Holidays are a time of festivities, always filled with colorful lights and lively gatherings. But that doesn’t mean everyone finds the lights and noise enjoyable, especially children with autism, who may find it overwhelming and even painful.
Research conducted by Board Certified Behavior Analyst Jennifer McConnell at the Pierce Autism Center at Touro University Nevada has shown that for Autistic children, what may seem like a typical holiday experience can be amplified to ten or even a hundred times more intense.
This heightened sensitivity is just one of the many challenges faced by individuals with autism, and it highlights the importance of accommodation.
The challenges Autistic children face during holidays
Jennifer explains that sometimes an autistic child is at a party- say a birthday party; there is a lot going on, a lot of noise & other kids with their excitement – all of this can trigger sensory overload.
Their sensory issues are being provoked. She compares the experience to sitting in a room and hearing nails scrape down a chalkboard, which would cause one to take immediate action to escape the discomfort. McConnell has, therefore, assisted in creating great advice for parents of children with autism to help them prevent a meltdown caused by excessive sensory stimulation. These resources aim to aid parents in effectively navigating holiday seasons.
- Prepare the hosts for any potential interactions with your child by giving them information on how to approach best and engage with them, as well as what not to do.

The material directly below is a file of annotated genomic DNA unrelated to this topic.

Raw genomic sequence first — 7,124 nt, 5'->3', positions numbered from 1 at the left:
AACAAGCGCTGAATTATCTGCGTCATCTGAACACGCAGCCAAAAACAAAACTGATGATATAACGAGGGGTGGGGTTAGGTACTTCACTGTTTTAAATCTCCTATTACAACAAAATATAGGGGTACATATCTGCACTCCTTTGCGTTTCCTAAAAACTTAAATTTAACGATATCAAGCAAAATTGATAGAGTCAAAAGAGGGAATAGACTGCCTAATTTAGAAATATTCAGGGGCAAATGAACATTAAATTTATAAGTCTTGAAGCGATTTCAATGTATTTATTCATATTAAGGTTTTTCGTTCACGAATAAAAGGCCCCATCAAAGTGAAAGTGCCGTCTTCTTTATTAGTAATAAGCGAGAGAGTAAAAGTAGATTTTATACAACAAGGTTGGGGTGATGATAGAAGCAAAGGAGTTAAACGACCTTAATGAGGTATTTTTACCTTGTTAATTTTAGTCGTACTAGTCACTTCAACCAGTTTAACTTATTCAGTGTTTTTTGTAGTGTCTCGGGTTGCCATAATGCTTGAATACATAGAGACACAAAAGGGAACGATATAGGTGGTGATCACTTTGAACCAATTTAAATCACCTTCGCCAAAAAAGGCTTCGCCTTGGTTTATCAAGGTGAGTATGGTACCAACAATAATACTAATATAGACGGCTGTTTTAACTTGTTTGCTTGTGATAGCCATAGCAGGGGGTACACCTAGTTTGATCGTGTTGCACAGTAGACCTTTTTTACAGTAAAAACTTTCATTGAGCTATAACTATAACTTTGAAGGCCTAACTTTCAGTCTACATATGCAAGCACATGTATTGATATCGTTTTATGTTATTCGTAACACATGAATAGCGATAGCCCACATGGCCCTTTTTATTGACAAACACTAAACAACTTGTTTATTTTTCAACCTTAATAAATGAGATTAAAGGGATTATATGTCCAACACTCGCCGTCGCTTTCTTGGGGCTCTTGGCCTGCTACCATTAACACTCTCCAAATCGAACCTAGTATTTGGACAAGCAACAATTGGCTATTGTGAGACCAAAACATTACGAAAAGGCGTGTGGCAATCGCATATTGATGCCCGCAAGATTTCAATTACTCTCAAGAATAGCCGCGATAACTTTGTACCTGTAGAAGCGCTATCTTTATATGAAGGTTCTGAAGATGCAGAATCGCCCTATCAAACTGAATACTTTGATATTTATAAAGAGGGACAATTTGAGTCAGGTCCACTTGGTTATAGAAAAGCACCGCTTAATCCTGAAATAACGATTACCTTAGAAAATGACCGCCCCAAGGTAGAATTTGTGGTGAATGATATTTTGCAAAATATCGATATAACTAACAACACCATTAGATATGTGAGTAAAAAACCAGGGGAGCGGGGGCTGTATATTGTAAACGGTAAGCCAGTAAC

- Drop preconceived notions of what the holiday “should” entail.
- Instead of attempting to accomplish everything, pinpoint one or two objectives you would like your child to gain from the holiday. This could be a concept, a principle, or a cherished memory with loved ones.
- Establish and designate important occasions on a schedule and elucidate to children the significance of those dates. Information is a valuable asset.
- In case of a meltdown, it’s essential to have a quick exit plan at parties and gatherings so you can remove your child from the situation.
- You can introduce your child to relatives and other guests they will be meeting and interacting with this season by showing them photos.
- To ensure your child has something they will enjoy eating, it is advised to bring snacks and food for them when going to someone else’s home where the food may not be familiar or appealing to them.
- Avoid tightly wrapped presents or those adorned with excessive ribbons.
- To prepare your child for gift-giving occasions, practice opening and giving gifts together. This can also help them learn appropriate responses, especially if they struggle with opening presents.
The holiday season can be overwhelming due to loud music. Consider buying them noise-canceling headphones to help them cope.
At Nevada Autism Center, we understand the unique challenges that children on the spectrum face during the holiday season. This is why our team of experts is dedicated towards providing Autism education & quality treatment to parents and their children.